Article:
Kathy J. Willis et al
4 °C and beyond: what did this mean for biodiversity in the past?
How do the predicted climatic changes (IPCC, 2007) for the next century compare in magnitude and rate to those that Earth has previously encountered? Are there comparable intervals of rapid rates of temperature change, sea-level rise and levels of atmospheric CO2 that can be used as analogues to assess possible biotic responses to future change? Or are we stepping into the great unknown? This perspective article focuses on intervals in time in the fossil record when atmospheric CO2 concentrations increased up to 1200 ppmv, temperatures in mid- to high-latitudes increased by greater than 4 °C within 60 years, and sea levels rose by up to 3 m higher than present. For these intervals in time, case studies of past biotic responses are presented to demonstrate the scale and impact of the magnitude and rate of such climate changes on biodiversity. We argue that although the underlying mechanisms responsible for these past changes in climate were very different (i.e. natural processes rather than anthropogenic), the rates and magnitude of climate change are similar to those predicted for the future and therefore potentially relevant to understanding future biotic response. What emerges from these past records is evidence for rapid community turnover, migrations, development of novel ecosystems and thresholds from one stable ecosystem state to another, but there is very little evidence for broad-scale extinctions due to a warming world. Based on this evidence from the fossil record, we make four recommendations for future climate-change integrated conservation strategies.
http://www.tandfonline.com/doi/abs/10.1080/14772000903495833#.UzM2PJx9CHQ

3. Source for AMO and CO2?

1. AMO from here:
http://www.esrl.noaa.gov/psd/data/timeseries/AMO/
CO2 is a combination of the Law Dome ice core series and the Keeling CO2 from Mauna Loa.

4. Ed – Unfortunately I have to pull you up on this one.

The AMO is detrended NH Atlantic SST’s. Therefore it isn’t independent of global temperature and graphing these two variables against each other is of very questionable value.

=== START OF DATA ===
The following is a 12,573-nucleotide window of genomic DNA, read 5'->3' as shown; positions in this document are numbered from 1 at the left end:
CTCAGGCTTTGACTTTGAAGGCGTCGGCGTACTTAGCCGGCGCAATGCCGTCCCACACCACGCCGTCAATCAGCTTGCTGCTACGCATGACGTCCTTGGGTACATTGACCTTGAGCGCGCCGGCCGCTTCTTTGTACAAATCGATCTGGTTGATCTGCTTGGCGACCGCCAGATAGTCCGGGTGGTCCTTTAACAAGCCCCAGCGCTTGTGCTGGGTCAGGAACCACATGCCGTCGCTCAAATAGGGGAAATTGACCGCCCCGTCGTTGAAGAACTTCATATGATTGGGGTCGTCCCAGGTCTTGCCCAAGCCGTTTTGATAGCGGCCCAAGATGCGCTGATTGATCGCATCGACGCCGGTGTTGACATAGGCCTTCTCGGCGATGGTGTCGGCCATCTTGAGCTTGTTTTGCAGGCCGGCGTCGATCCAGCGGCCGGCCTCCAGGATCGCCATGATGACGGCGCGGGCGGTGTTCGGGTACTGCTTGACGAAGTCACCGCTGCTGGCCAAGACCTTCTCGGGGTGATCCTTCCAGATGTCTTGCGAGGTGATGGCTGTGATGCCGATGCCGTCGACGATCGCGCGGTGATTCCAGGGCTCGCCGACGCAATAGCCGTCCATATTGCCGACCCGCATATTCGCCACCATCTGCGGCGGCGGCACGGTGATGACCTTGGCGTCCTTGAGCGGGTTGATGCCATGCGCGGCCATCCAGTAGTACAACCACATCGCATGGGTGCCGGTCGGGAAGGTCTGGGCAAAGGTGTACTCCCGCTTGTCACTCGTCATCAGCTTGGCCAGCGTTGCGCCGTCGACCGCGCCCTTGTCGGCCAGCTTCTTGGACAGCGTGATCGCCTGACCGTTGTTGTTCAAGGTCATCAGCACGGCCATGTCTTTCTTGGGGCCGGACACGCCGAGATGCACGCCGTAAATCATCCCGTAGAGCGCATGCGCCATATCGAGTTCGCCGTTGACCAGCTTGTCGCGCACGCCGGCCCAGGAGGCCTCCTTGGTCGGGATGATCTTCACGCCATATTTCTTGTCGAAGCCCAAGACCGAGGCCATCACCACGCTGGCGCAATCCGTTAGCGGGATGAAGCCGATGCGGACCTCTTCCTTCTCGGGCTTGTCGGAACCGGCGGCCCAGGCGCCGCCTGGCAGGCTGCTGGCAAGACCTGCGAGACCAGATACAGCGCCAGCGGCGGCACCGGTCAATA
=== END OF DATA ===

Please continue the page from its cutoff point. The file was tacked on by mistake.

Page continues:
The point you make is absolutely correct, just the methodology is not a good one.

My approach is always to link graphs of the AMO, PDO and HadCRUT 3v with a sinusoidal regression line, or something similar (like detrended HadCRUT 3v here).

That way you can see the amplitude of the oscillation, and the correspondence of the trough with the IPCC’s century start year (1906) and the peak in the cycle corresponding to the IPCC’s end year 2005. Therefore removing the peak-trough temperature swing is both justified and necessary. It was worth nearly 40% of the temperature “rise” last century and is a complete artefact.

The oscillation is persistent as Knight et al 2005 (GRL) finds over a period of at least 1400 years. Therefore it cannot be related to mankind’s actions.

1. I know all that. AMO is not independent, nor is PDO. But that is part of the point, what we are seeing in global surface temperature is ocean temperature cycles. The next question is, what is driving those cycles? Are those cycles resonances? The atmosphere is not resonant, the Q is too low. But it is, I think, just possible that the ocean basins, or some combination of currents, might resonate. We know, for instance that the ENSO is somewhat regular. Perhaps that makes something in the Atlantic “ring” at the lower frequency. I’m speculating. The energy that sets these cycles into oscillation comes from somewhere. Ultimately, it comes from the sun’s oscillations. But what is/are the coupling mechanism or mechanisms?

1. The paper Knight et al 2005 links it to the thermohaline cycle which is plausible to me as a chemist (btw note who the last author is…seems to have ditched reality since he contributed to that paper!).

I am also struck by the close integer ratio to the solar cycle 62:10.66 = 6:1. It would be no surprise to me that a pumped resonance as a result of the configuration of the ocean basins is the cause. Especially since the AMO and PDO appear to have the same period but are a quarter cycle out of synch.

The cycle seems to be quasiperiodic, which probably also fits with the variability of the solar cycle.

But the bottom line is it was responsible for about 0.28 out of 0.74 C temperature rise last century and is not included in the IPCC ensemble models. It should be. But if they did they’d immediately drop their derived ECS by nearly 40%. CO2 and temperature may not correlate but I suspect calculated ECS values and government climate science budgets do.

2. Yes, it could be a high Q resonance of perhaps the ocean basins being excited by random inputs. Or, a resonance of other origin.

Here is one possibility. The Earth’s rotation axis is nutatiing with a period of about 18.6 years. However, that is only part of the story. In actual fact, the nutation takes the form of an elliptical cone, as shown here. The distance between the J2000 polar axis and the actual rotation axis looks like this. Its period is necessarily halved, to about 9.3 years.

Thus, the magnitude of the component of the magnetic moment of the Sun along the Earth’s rotation axis should have periods of about

T1 = 11*9.3/(11+9.3) = 5 years

T2 = 11*9.3/(11-9.3) = 60 years

Coincidence? Maybe. But, is there not a 5-ish year quasi-periodicity to the major temperature sets? Hard to say for sure, but there surely are several ups and downs which are in the neighborhood of 5 years.